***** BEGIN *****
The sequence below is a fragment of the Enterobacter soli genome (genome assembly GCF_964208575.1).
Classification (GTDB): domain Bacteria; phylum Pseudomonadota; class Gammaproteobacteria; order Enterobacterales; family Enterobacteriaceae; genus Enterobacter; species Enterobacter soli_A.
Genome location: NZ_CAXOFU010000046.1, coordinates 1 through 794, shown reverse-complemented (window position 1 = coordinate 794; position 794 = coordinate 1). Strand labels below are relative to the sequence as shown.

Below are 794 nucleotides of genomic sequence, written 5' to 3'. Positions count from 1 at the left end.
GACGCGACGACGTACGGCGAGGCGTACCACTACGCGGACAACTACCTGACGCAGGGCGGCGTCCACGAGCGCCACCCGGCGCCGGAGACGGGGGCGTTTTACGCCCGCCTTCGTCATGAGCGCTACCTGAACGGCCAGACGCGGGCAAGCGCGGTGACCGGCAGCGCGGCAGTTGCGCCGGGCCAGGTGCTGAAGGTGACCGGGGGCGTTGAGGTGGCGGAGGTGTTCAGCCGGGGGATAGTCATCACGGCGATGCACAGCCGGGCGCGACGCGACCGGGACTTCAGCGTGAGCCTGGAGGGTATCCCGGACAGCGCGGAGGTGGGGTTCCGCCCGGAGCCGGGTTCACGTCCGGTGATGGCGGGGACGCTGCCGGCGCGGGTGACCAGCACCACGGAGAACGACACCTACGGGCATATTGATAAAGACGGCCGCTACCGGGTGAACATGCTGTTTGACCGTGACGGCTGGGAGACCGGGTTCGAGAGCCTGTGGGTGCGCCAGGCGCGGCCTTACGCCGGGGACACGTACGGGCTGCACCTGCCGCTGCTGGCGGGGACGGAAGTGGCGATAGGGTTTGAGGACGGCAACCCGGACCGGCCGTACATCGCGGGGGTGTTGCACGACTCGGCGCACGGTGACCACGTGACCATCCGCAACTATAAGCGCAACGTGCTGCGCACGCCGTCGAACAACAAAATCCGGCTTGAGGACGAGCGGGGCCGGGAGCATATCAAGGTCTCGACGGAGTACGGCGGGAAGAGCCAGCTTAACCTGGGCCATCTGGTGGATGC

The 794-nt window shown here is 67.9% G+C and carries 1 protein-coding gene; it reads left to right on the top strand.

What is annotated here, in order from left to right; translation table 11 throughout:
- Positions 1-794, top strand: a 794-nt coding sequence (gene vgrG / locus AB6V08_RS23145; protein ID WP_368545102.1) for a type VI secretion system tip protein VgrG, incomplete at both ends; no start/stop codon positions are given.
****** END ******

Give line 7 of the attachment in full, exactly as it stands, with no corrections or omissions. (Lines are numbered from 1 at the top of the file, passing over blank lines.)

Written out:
What is annotated here, in order from left to right; translation table 11 throughout: